My Top 3 Personal Strengths

To quickly recap, I’m working on setting some personal goals for myself over the course of this month. In order to do that, I’m sorting out who I am and who I want to be. Think of those as points on a map. One is where I am, the other is where I want to go. With that information, I can plan my journey. Yesterday I wrote about some self-work I did to get a lock on my personal values. Today I want to take some time to cover my strengths, at least as I perceive them. Tomorrow, we’ll dive into the uncomfortable topic of my personal weaknesses.

My Top 3 Personal Strengths

The methodology that I used to assess my strengths was the same I used to get a grasp of my values. In short, I took a bunch of surveys that met some bare minimum criteria for academic or scientific merit. Rather than using any one survey, I looked for recurring patterns and trends. Then I went with a combination of what felt right, what I think I can work with, and what I know I can back up. I didn’t want this to come off as self-aggrandizing, which is why I went with the surveys of my gut when I had any doubts. That doesn’t mean that this is entirely objective, but I think it’s fair.

Appreciation of Excellence

The surveys all skewed toward the ability to appreciate things that others take for granted. I want to praise people for doing a good job, and ensure that they get the recognition they deserve. My standards are high, and I’d rather have quality than quantity. This seems to fit with my minimalist ethos of eliminating the necessary in favor of what best meets my needs and brings me joy.

I recognize the irony in this, of course. Some people see me as a negative person, prone to complaint; I view that as knowing that things could be better, and refusing to settle for less. That my business role model is Roger Corman, a filmmaker renowned for cutting corners, seems to contradict this. As Corman himself said, though, he never set out to make a bad movie. He did the best he could with what he had to work with, and very often that wasn’t much.

Good Judgment

This is a combination of critical thinking, effective decision making, and a willingness to see all side of an issue. It also includes the ability to alter positions based on new information and changing circumstances. One of the surveys called it common sense. Another categorized it as having good instincts. There was one that concluded that I overthink things, which is true sometimes, but I maintain that it’s better than under-thinking things.

I can say that when I do my research, think things through, and create a plan, things tend to work out for me. That doesn’t mean I never make mistakes. It also doesn’t mean that I always do what I know to be best. We’ve all had moments where we end up kicking ourselves, because we knew better and did the dumb thing anyway. Having a strength doesn’t mean that I’m utilizing it effectively. I see this more as potential that I can leverage.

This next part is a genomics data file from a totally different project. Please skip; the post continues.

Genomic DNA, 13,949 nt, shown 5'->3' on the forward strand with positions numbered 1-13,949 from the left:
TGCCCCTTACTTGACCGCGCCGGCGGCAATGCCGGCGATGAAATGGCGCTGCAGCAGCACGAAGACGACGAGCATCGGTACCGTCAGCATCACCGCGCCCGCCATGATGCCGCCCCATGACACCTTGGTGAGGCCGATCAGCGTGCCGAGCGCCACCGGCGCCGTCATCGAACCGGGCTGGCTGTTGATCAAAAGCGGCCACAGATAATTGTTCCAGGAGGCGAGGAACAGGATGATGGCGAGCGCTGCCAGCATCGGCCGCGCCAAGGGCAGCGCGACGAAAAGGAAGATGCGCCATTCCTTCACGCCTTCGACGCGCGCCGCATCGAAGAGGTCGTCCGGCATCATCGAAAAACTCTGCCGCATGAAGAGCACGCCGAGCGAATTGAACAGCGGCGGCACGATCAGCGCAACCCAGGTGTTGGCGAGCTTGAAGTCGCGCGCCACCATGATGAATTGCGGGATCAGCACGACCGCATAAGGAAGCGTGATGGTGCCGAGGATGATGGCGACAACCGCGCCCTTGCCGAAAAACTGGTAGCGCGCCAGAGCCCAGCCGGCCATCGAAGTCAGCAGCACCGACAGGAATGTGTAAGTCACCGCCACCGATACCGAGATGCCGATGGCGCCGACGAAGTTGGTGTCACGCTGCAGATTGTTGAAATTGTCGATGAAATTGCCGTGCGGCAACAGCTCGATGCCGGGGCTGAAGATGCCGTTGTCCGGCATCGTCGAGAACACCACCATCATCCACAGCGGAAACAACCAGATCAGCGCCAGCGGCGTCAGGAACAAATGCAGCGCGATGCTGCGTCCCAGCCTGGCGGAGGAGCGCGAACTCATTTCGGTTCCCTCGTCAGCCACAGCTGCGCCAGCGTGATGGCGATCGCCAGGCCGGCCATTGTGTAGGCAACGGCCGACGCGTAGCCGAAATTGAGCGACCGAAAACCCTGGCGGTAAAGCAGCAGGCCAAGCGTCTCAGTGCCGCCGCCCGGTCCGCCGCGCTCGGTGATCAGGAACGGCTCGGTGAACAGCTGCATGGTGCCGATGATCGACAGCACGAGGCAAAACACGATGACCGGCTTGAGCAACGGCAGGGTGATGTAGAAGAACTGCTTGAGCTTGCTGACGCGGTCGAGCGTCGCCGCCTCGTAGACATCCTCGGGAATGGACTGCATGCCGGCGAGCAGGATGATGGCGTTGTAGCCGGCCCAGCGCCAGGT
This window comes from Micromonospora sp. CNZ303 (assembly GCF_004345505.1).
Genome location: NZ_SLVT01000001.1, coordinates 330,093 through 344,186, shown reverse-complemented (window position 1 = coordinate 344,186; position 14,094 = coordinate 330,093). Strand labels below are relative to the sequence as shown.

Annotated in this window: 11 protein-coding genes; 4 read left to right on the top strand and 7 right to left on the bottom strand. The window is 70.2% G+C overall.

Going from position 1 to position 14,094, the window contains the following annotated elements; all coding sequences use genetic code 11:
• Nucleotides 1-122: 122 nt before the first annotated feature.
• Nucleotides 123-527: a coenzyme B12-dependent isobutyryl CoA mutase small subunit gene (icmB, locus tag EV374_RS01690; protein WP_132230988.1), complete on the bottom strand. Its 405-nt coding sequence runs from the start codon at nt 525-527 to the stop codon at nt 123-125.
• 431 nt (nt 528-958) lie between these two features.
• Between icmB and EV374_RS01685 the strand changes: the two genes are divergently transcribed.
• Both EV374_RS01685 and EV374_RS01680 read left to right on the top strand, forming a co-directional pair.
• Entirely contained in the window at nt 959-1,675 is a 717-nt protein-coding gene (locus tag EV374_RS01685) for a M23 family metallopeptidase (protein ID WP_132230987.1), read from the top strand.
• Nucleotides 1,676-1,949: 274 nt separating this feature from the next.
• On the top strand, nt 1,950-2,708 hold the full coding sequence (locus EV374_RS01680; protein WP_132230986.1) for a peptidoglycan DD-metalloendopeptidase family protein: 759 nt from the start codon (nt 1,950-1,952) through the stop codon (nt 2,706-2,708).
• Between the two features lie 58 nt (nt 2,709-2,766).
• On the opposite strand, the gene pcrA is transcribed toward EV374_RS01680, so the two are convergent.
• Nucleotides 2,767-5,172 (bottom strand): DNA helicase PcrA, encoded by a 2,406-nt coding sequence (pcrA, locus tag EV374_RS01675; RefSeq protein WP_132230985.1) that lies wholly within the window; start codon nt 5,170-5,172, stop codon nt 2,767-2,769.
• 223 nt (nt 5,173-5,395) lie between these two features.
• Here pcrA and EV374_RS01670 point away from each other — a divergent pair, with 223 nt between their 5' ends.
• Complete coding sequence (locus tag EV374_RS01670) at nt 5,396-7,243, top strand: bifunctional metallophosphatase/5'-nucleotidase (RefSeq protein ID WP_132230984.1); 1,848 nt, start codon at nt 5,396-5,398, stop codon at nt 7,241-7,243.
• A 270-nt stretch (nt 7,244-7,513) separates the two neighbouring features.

Honesty

This is a blend of results that ranged from telling the truth to valuing authenticity in others. It includes taking responsibility for my own actions. I’m sincere about the things I say and the causes I support. I value the truth, and hold people accountable when they don’t honor the facts of a situation. They make me sound like a paladin.

One survey said I was good at presenting myself in an authentic way, and that’s a pain point for me. I definitely value that, but it becomes overshadowed by fear (spoiler alert: it’s a weakness). As much as I do think that honesty is a strength I possess, I am much more inclined to hold my tongue, especially in public places and on the internet. Some of that is fear, yes. Part of it is empathy, the desire to not hurt people by saying things that, while true, would cause them distress.

Doing Something With This

In recognizing these as strengths, I can also see where I can do better with them. It’s low-hanging fruit. My personal goals have to leverage these as tools. How can I use my appreciation of excellence to get where I’m going? What problems can I solve with my good judgment? What can I do to ensure that honesty run through all of my practices, and is reinforced by my results?

I already have some ideas on how I can use them to support my values. Empathy, entrepreneurship, and creativity all benefit from excellence, judgment, and honest. The challenge will be to see how I can use their strengths to compensate for my weaknesses.

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2 Comments

  1. In developing values, might I suggest reading the Book of Proverbs from the Bible, not as a religious text but as some good advice on selecting appropriate values. Things like seeking after wisdom, being diligent about completing tasks, and considering what you say and do are hailed over and over again and make a lot of sense even if you cut out all the ‘God’ bits.

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